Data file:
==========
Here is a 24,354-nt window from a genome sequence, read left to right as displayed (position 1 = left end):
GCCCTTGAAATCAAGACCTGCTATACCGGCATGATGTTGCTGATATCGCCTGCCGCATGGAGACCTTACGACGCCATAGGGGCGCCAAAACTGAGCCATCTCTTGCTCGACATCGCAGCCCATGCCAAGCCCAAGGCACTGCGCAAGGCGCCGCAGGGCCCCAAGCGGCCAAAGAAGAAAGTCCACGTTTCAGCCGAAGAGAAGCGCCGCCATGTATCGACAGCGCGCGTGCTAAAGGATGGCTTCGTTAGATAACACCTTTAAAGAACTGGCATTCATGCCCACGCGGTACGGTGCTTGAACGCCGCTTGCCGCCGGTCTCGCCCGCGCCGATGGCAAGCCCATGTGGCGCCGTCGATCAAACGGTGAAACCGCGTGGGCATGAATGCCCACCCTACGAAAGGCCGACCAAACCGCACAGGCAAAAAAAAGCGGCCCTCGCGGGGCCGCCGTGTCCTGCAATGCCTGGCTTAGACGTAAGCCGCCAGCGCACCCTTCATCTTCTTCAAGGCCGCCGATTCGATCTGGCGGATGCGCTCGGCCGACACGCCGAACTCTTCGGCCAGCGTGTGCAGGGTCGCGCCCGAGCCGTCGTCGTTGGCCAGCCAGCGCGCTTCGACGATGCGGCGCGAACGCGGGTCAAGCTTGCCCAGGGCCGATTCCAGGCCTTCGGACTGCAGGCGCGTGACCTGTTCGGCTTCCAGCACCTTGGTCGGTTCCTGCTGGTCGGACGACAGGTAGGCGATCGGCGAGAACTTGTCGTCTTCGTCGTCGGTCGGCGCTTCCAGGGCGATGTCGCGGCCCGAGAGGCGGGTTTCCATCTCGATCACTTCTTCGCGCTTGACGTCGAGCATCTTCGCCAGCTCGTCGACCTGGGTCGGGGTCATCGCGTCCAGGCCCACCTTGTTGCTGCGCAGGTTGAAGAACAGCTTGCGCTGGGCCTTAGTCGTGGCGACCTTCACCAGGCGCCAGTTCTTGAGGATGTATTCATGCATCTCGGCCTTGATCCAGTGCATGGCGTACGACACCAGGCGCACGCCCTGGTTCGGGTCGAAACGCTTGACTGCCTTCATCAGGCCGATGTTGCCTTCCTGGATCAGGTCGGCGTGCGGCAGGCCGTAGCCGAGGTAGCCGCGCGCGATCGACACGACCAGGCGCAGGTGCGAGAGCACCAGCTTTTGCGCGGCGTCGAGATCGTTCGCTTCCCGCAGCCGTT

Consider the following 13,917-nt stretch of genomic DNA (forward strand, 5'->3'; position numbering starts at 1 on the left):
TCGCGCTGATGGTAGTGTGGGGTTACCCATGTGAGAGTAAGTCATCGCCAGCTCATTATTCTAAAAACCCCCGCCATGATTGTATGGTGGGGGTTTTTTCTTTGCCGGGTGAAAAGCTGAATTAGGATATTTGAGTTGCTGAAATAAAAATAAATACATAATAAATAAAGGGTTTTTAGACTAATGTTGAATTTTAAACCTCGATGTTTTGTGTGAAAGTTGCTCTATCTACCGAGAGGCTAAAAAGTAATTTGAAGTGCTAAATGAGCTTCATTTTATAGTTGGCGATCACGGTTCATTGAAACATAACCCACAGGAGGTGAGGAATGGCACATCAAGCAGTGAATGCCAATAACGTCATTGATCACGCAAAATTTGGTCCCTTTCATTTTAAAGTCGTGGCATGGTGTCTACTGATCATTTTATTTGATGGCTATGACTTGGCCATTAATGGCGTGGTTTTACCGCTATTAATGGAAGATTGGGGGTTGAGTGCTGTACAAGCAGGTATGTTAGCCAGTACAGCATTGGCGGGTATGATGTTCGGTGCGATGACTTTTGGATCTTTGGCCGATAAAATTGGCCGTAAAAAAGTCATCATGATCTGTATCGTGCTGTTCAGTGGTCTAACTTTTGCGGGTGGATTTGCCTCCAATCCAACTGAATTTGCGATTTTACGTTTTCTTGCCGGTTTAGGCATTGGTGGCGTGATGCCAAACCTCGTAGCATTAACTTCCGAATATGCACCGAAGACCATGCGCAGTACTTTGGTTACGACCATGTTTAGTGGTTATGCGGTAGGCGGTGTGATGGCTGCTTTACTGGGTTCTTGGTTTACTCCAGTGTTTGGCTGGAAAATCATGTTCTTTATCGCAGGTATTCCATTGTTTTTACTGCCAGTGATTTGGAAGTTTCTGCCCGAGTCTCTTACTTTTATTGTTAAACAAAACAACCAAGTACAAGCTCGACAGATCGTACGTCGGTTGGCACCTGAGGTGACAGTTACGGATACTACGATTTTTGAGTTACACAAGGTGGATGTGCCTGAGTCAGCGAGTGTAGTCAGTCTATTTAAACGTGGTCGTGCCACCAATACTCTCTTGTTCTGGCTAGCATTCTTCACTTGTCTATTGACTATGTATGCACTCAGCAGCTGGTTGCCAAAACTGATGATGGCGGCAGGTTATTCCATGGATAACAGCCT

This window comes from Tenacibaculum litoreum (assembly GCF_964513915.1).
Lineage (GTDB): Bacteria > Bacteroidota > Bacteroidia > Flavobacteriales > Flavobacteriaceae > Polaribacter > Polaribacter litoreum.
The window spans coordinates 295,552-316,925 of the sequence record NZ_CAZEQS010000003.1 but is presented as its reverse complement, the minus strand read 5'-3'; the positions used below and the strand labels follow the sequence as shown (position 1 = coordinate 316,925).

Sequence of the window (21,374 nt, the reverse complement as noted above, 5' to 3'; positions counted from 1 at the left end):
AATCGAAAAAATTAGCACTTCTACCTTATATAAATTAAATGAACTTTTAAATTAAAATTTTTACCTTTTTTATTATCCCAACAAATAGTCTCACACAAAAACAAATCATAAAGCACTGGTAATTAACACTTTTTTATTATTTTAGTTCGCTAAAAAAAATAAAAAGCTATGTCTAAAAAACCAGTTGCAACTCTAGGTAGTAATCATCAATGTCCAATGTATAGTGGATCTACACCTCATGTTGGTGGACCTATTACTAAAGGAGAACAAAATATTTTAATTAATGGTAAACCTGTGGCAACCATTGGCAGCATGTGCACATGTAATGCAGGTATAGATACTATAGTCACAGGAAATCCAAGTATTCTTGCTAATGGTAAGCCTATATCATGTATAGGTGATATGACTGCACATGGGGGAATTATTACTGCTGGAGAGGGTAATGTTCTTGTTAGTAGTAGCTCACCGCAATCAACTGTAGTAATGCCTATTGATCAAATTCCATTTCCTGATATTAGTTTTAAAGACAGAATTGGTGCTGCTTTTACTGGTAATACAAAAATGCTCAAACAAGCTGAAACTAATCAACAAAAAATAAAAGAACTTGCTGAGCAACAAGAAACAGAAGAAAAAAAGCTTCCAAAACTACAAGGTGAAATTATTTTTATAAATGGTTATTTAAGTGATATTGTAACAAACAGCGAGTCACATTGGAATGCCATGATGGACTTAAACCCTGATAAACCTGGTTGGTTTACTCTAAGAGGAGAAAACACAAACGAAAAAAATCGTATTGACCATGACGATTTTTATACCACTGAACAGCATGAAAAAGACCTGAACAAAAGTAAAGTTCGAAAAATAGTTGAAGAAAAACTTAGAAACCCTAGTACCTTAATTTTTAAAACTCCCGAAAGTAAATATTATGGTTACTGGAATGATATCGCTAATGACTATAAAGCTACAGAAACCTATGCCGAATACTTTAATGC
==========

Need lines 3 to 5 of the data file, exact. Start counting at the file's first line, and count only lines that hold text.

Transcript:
Consider the following 13,917-nt stretch of genomic DNA (forward strand, 5'->3'; position numbering starts at 1 on the left):
TCGCGCTGATGGTAGTGTGGGGTTACCCATGTGAGAGTAAGTCATCGCCAGCTCATTATTCTAAAAACCCCCGCCATGATTGTATGGTGGGGGTTTTTTCTTTGCCGGGTGAAAAGCTGAATTAGGATATTTGAGTTGCTGAAATAAAAATAAATACATAATAAATAAAGGGTTTTTAGACTAATGTTGAATTTTAAACCTCGATGTTTTGTGTGAAAGTTGCTCTATCTACCGAGAGGCTAAAAAGTAATTTGAAGTGCTAAATGAGCTTCATTTTATAGTTGGCGATCACGGTTCATTGAAACATAACCCACAGGAGGTGAGGAATGGCACATCAAGCAGTGAATGCCAATAACGTCATTGATCACGCAAAATTTGGTCCCTTTCATTTTAAAGTCGTGGCATGGTGTCTACTGATCATTTTATTTGATGGCTATGACTTGGCCATTAATGGCGTGGTTTTACCGCTATTAATGGAAGATTGGGGGTTGAGTGCTGTACAAGCAGGTATGTTAGCCAGTACAGCATTGGCGGGTATGATGTTCGGTGCGATGACTTTTGGATCTTTGGCCGATAAAATTGGCCGTAAAAAAGTCATCATGATCTGTATCGTGCTGTTCAGTGGTCTAACTTTTGCGGGTGGATTTGCCTCCAATCCAACTGAATTTGCGATTTTACGTTTTCTTGCCGGTTTAGGCATTGGTGGCGTGATGCCAAACCTCGTAGCATTAACTTCCGAATATGCACCGAAGACCATGCGCAGTACTTTGGTTACGACCATGTTTAGTGGTTATGCGGTAGGCGGTGTGATGGCTGCTTTACTGGGTTCTTGGTTTACTCCAGTGTTTGGCTGGAAAATCATGTTCTTTATCGCAGGTATTCCATTGTTTTTACTGCCAGTGATTTGGAAGTTTCTGCCCGAGTCTCTTACTTTTATTGTTAAACAAAACAACCAAGTACAAGCTCGACAGATCGTACGTCGGTTGGCACCTGAGGTGACAGTTACGGATACTACGATTTTTGAGTTACACAAGGTGGATGTGCCTGAGTCAGCGAGTGTAGTCAGTCTATTTAAACGTGGTCGTGCCACCAATACTCTCTTGTTCTGGCTAGCATTCTTCACTTGTCTATTGACTATGTATGCACTCAGCAGCTGGTTGCCAAAACTGATGATGGCGGCAGGTTATTCCATGGATAACAGCCT

This window comes from Tenacibaculum litoreum (assembly GCF_964513915.1).